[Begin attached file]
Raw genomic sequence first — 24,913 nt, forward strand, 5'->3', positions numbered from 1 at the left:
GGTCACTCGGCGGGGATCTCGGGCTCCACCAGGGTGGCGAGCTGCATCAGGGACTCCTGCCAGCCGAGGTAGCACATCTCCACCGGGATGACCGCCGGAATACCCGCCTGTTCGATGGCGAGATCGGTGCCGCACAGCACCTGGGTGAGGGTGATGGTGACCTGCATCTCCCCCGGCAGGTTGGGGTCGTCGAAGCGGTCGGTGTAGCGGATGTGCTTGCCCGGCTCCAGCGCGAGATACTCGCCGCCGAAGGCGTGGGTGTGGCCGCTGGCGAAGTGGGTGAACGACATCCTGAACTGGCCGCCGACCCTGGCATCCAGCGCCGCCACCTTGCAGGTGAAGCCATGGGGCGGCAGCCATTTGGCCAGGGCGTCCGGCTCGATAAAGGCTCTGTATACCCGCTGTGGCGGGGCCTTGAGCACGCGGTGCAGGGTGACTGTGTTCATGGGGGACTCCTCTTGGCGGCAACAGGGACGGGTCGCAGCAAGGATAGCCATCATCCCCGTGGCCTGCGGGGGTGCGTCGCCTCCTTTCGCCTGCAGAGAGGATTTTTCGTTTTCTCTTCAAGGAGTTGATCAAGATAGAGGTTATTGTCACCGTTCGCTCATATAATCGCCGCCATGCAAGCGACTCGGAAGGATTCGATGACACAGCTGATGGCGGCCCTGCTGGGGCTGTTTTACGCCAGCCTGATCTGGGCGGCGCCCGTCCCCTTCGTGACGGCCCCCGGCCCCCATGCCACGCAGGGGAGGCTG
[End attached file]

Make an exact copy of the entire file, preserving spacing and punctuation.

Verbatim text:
Raw genomic sequence first — 24,913 nt, forward strand, 5'->3', positions numbered from 1 at the left:
GGTCACTCGGCGGGGATCTCGGGCTCCACCAGGGTGGCGAGCTGCATCAGGGACTCCTGCCAGCCGAGGTAGCACATCTCCACCGGGATGACCGCCGGAATACCCGCCTGTTCGATGGCGAGATCGGTGCCGCACAGCACCTGGGTGAGGGTGATGGTGACCTGCATCTCCCCCGGCAGGTTGGGGTCGTCGAAGCGGTCGGTGTAGCGGATGTGCTTGCCCGGCTCCAGCGCGAGATACTCGCCGCCGAAGGCGTGGGTGTGGCCGCTGGCGAAGTGGGTGAACGACATCCTGAACTGGCCGCCGACCCTGGCATCCAGCGCCGCCACCTTGCAGGTGAAGCCATGGGGCGGCAGCCATTTGGCCAGGGCGTCCGGCTCGATAAAGGCTCTGTATACCCGCTGTGGCGGGGCCTTGAGCACGCGGTGCAGGGTGACTGTGTTCATGGGGGACTCCTCTTGGCGGCAACAGGGACGGGTCGCAGCAAGGATAGCCATCATCCCCGTGGCCTGCGGGGGTGCGTCGCCTCCTTTCGCCTGCAGAGAGGATTTTTCGTTTTCTCTTCAAGGAGTTGATCAAGATAGAGGTTATTGTCACCGTTCGCTCATATAATCGCCGCCATGCAAGCGACTCGGAAGGATTCGATGACACAGCTGATGGCGGCCCTGCTGGGGCTGTTTTACGCCAGCCTGATCTGGGCGGCGCCCGTCCCCTTCGTGACGGCCCCCGGCCCCCATGCCACGCAGGGGAGGCTG